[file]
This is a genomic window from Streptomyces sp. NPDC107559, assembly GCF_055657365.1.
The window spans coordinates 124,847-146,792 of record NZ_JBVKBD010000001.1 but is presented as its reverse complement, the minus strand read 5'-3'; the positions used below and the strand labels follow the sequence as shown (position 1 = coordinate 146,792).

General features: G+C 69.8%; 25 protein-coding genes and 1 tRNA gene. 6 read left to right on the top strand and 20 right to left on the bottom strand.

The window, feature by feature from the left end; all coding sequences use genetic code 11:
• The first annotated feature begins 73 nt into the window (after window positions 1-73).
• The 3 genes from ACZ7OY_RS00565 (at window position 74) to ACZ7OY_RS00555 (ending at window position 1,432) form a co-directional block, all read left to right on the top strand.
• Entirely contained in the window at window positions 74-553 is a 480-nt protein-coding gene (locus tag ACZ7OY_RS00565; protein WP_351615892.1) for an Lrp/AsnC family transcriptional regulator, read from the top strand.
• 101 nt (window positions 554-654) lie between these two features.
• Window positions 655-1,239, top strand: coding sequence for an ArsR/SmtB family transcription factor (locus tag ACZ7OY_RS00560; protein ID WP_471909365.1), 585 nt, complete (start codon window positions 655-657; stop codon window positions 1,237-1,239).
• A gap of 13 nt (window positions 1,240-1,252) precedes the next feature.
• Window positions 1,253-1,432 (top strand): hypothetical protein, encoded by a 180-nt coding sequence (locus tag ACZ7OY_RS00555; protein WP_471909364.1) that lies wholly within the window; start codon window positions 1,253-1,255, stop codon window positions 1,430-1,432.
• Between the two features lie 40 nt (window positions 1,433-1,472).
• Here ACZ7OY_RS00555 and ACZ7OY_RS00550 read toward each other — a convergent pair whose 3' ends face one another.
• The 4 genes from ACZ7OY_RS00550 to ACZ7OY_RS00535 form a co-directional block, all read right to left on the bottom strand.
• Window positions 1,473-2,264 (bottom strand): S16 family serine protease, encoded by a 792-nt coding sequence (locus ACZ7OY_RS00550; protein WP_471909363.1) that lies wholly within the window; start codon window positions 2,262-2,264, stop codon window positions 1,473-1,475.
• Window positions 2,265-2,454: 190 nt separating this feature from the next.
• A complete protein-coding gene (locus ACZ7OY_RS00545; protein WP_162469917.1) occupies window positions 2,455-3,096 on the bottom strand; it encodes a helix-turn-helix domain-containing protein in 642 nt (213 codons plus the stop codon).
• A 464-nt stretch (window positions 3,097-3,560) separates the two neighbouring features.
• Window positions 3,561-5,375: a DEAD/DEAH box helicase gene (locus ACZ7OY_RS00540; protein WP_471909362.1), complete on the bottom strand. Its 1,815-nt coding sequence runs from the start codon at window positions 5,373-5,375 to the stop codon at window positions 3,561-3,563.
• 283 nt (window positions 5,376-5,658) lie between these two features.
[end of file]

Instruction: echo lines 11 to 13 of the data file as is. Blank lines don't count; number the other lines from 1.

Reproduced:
• Window positions 1,253-1,432 (top strand): hypothetical protein, encoded by a 180-nt coding sequence (locus tag ACZ7OY_RS00555; protein WP_471909364.1) that lies wholly within the window; start codon window positions 1,253-1,255, stop codon window positions 1,430-1,432.
• Between the two features lie 40 nt (window positions 1,433-1,472).
• Here ACZ7OY_RS00555 and ACZ7OY_RS00550 read toward each other — a convergent pair whose 3' ends face one another.